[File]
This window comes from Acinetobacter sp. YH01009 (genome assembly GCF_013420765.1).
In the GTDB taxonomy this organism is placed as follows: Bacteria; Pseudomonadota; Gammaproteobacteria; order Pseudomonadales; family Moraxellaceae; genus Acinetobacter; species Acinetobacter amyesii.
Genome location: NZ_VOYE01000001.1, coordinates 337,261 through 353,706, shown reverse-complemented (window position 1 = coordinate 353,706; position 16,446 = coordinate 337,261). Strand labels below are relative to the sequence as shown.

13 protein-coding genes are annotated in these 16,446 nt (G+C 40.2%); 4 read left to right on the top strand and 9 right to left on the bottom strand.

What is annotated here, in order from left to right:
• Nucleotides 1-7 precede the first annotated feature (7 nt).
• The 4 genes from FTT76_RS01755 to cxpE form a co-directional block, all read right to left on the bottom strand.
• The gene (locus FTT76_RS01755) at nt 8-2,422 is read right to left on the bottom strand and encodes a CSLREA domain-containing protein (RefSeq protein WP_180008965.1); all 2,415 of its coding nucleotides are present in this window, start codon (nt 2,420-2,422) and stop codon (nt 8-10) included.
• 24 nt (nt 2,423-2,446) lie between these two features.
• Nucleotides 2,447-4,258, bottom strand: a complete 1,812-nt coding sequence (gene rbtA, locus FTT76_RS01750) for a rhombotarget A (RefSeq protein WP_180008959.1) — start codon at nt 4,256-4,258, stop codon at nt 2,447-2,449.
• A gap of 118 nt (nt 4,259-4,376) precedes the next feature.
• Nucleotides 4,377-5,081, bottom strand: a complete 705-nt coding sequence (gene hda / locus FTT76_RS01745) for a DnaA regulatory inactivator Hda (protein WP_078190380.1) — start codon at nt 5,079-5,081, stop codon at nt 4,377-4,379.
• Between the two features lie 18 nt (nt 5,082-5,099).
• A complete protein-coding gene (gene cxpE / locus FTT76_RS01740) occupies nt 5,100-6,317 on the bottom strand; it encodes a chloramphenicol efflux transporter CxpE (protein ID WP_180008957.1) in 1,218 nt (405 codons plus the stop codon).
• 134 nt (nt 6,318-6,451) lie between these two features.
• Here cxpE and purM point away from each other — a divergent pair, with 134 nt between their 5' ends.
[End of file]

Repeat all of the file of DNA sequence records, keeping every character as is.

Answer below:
This window comes from Acinetobacter sp. YH01009 (genome assembly GCF_013420765.1).
In the GTDB taxonomy this organism is placed as follows: Bacteria; Pseudomonadota; Gammaproteobacteria; order Pseudomonadales; family Moraxellaceae; genus Acinetobacter; species Acinetobacter amyesii.
Genome location: NZ_VOYE01000001.1, coordinates 337,261 through 353,706, shown reverse-complemented (window position 1 = coordinate 353,706; position 16,446 = coordinate 337,261). Strand labels below are relative to the sequence as shown.

13 protein-coding genes are annotated in these 16,446 nt (G+C 40.2%); 4 read left to right on the top strand and 9 right to left on the bottom strand.

What is annotated here, in order from left to right:
• Nucleotides 1-7 precede the first annotated feature (7 nt).
• The 4 genes from FTT76_RS01755 to cxpE form a co-directional block, all read right to left on the bottom strand.
• The gene (locus FTT76_RS01755) at nt 8-2,422 is read right to left on the bottom strand and encodes a CSLREA domain-containing protein (RefSeq protein WP_180008965.1); all 2,415 of its coding nucleotides are present in this window, start codon (nt 2,420-2,422) and stop codon (nt 8-10) included.
• 24 nt (nt 2,423-2,446) lie between these two features.
• Nucleotides 2,447-4,258, bottom strand: a complete 1,812-nt coding sequence (gene rbtA, locus FTT76_RS01750) for a rhombotarget A (RefSeq protein WP_180008959.1) — start codon at nt 4,256-4,258, stop codon at nt 2,447-2,449.
• A gap of 118 nt (nt 4,259-4,376) precedes the next feature.
• Nucleotides 4,377-5,081, bottom strand: a complete 705-nt coding sequence (gene hda / locus FTT76_RS01745) for a DnaA regulatory inactivator Hda (protein WP_078190380.1) — start codon at nt 5,079-5,081, stop codon at nt 4,377-4,379.
• Between the two features lie 18 nt (nt 5,082-5,099).
• A complete protein-coding gene (gene cxpE / locus FTT76_RS01740) occupies nt 5,100-6,317 on the bottom strand; it encodes a chloramphenicol efflux transporter CxpE (protein ID WP_180008957.1) in 1,218 nt (405 codons plus the stop codon).
• 134 nt (nt 6,318-6,451) lie between these two features.
• Here cxpE and purM point away from each other — a divergent pair, with 134 nt between their 5' ends.